It’s 2018 and somehow Netflix’s DVD business is still thriving, while Redbox attempts to keep up
Renting DVDs is so 1998.
Netflix, your favorite reason to stay home and ignore whatever shred of a social life you purport to have, isn’t just a streaming network of original programming and a reminder of how terrible Friends was. It’s also still a DVD rental service. A DVD rental service that is profitable as hell for Netflix. To the tune of $56 million in profit on just $99 million in revenue according to a report from CNBC.
Netflix isn’t one to generally talk about its DVD rental business, which split from the now-core business back in 2011. Yet, the fact that enough people still have DVD players in their living room to keep this Blockbuster replacement service active and profitable is surprising enough.
While the Netflix DVD business hasn’t exactly seen exponential growth — it went from 50 fulfillment centers at its height to 17 now — it was still successful enough to murder Blockbuster, bury the corpse in the desert and wear its skin as a jacket.
The biggest threat to the Netflix DVD business is two-fold. First, there is Redbox, which still requires people to leave their homes. Wisely though, Redbox set up outside places like 7-11 and Walmart, so people can get their DVDs while picking up lottery tickets, booze, and smokes. Second is the eventual death of DVD technology.
Still, Redbox isn’t too much of a threat because of that whole leaving the house bit. Who the fuck wants to go further than the mailbox? Plus, Netflix has over 100k titles on its DVD rental service, compared to a mere 5,600 on streaming.
Redbox is trying to keep up though. It just rolled out 4K Ultra HD Blu-ray rentals in select markets. Not like your tiny, smoke-filled human eyes can fucking tell the difference anyway.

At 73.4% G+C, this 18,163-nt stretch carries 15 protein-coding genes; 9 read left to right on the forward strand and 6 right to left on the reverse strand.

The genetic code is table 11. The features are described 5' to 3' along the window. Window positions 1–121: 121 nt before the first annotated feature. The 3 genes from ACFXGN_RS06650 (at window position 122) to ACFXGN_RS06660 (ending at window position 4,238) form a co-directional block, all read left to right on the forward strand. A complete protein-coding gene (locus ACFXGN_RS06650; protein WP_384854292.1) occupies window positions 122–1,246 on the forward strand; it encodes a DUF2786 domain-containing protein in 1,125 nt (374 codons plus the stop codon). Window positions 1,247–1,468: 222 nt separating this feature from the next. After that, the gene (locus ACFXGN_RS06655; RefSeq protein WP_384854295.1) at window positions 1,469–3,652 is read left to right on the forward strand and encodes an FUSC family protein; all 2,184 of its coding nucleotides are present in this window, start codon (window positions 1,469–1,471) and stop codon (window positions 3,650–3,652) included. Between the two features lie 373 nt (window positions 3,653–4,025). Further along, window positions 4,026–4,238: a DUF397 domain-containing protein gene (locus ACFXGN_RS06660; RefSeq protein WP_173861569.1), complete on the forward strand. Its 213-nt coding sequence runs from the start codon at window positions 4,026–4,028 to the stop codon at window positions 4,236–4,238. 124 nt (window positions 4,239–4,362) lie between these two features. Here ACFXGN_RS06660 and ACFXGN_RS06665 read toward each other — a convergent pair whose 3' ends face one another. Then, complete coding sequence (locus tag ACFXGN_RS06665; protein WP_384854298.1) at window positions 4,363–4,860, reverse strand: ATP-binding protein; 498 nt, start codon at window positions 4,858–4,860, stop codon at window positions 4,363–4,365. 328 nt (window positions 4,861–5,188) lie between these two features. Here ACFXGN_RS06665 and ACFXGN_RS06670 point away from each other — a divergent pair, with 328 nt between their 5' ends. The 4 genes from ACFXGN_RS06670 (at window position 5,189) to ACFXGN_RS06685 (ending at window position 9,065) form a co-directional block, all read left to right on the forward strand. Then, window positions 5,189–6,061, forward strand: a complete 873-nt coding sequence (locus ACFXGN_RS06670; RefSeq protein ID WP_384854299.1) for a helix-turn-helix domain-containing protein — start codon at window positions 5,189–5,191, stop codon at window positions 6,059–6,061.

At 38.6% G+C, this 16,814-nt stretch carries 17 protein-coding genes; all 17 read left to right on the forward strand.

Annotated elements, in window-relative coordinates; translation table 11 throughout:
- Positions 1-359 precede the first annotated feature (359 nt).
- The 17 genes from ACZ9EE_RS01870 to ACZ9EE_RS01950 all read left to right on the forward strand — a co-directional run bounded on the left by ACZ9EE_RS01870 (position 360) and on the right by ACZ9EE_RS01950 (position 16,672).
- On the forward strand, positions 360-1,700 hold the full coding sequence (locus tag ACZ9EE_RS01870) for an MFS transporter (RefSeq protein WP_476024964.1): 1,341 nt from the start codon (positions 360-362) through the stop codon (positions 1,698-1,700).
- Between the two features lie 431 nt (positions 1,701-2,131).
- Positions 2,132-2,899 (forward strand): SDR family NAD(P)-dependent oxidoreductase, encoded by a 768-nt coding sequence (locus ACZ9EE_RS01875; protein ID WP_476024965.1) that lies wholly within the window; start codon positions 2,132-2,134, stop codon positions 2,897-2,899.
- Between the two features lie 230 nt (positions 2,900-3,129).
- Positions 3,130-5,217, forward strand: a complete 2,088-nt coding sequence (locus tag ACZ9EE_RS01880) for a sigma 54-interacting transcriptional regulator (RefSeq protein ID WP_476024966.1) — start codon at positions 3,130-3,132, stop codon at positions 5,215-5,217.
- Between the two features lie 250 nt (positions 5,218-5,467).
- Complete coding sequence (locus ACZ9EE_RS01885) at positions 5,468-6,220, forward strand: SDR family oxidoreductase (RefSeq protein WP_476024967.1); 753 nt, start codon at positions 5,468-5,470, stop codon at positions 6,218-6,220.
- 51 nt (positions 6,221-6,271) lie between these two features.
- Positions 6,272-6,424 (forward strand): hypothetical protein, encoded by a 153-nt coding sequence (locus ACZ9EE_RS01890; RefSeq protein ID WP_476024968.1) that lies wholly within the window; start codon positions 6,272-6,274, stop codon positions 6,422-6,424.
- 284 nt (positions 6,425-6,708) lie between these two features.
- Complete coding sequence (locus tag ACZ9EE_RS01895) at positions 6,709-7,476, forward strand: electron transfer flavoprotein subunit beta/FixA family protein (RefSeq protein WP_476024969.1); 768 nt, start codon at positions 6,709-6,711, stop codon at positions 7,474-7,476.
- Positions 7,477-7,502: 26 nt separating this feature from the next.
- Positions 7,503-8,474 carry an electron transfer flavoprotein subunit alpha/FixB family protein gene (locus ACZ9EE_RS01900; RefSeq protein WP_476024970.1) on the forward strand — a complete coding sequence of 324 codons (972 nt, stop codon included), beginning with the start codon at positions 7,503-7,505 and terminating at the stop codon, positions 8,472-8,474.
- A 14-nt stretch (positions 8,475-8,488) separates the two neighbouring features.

Frankly, the perception still exists that if you are renting a stack of DVDs every weekend instead of streaming, you are plopping them down into a DVD player hooked up to a large CRT television that you picked up off the curb in the nice neighborhood. You know, the one where there aren’t boats parked on the lawn.
The amazing thing isn’t just that the Netflix DVD business is thriving, its that it’s 2018 and we’re still talking about and using DVDs. These are the things that lie dusty in $5 bins at Walmart alongside travel toothpaste and boxes of movie theater candy. These are the things that replaced VHS tapes but at this point have about as much relevance to the speed and advancement of technology.
DVDs will soon be on their death bed, reaching out a cold, shiny hand and praying you don’t put them in the microwave. Streaming technology has replaced them already and it is only a matter of time before the savages still renting DVDs do the math on paying for streaming and finally tire of watching Beverly Hills Cop 3 every other weekend. In the meantime, Netflix may as well make a profit off your inability to join the rest of us in the 21st century.
Do you still use Neflix’s DVD rental service? Do you still even own a DVD player? Let us know in the comments.